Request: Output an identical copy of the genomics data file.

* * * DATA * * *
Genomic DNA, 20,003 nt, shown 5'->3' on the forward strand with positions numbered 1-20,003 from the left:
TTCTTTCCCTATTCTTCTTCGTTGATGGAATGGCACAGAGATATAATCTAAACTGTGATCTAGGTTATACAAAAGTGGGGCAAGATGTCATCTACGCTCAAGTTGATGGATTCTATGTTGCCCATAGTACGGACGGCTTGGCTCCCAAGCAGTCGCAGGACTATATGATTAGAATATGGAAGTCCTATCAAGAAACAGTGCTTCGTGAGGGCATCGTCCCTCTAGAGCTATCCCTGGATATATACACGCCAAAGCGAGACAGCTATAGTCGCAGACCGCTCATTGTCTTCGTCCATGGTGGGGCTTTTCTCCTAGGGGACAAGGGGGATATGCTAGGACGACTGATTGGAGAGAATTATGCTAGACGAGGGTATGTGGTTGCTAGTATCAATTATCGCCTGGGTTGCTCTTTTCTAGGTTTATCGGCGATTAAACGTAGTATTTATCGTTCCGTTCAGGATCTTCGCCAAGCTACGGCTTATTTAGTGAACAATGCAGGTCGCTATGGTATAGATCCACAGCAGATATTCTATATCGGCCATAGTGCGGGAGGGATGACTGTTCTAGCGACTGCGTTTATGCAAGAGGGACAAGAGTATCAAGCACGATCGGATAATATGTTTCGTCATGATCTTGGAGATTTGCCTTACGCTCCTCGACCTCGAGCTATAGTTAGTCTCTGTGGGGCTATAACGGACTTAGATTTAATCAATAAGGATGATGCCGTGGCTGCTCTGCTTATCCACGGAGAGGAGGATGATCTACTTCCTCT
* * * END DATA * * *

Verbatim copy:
Genomic DNA, 20,003 nt, shown 5'->3' on the forward strand with positions numbered 1-20,003 from the left:
TTCTTTCCCTATTCTTCTTCGTTGATGGAATGGCACAGAGATATAATCTAAACTGTGATCTAGGTTATACAAAAGTGGGGCAAGATGTCATCTACGCTCAAGTTGATGGATTCTATGTTGCCCATAGTACGGACGGCTTGGCTCCCAAGCAGTCGCAGGACTATATGATTAGAATATGGAAGTCCTATCAAGAAACAGTGCTTCGTGAGGGCATCGTCCCTCTAGAGCTATCCCTGGATATATACACGCCAAAGCGAGACAGCTATAGTCGCAGACCGCTCATTGTCTTCGTCCATGGTGGGGCTTTTCTCCTAGGGGACAAGGGGGATATGCTAGGACGACTGATTGGAGAGAATTATGCTAGACGAGGGTATGTGGTTGCTAGTATCAATTATCGCCTGGGTTGCTCTTTTCTAGGTTTATCGGCGATTAAACGTAGTATTTATCGTTCCGTTCAGGATCTTCGCCAAGCTACGGCTTATTTAGTGAACAATGCAGGTCGCTATGGTATAGATCCACAGCAGATATTCTATATCGGCCATAGTGCGGGAGGGATGACTGTTCTAGCGACTGCGTTTATGCAAGAGGGACAAGAGTATCAAGCACGATCGGATAATATGTTTCGTCATGATCTTGGAGATTTGCCTTACGCTCCTCGACCTCGAGCTATAGTTAGTCTCTGTGGGGCTATAACGGACTTAGATTTAATCAATAAGGATGATGCCGTGGCTGCTCTGCTTATCCACGGAGAGGAGGATGATCTACTTCCTCT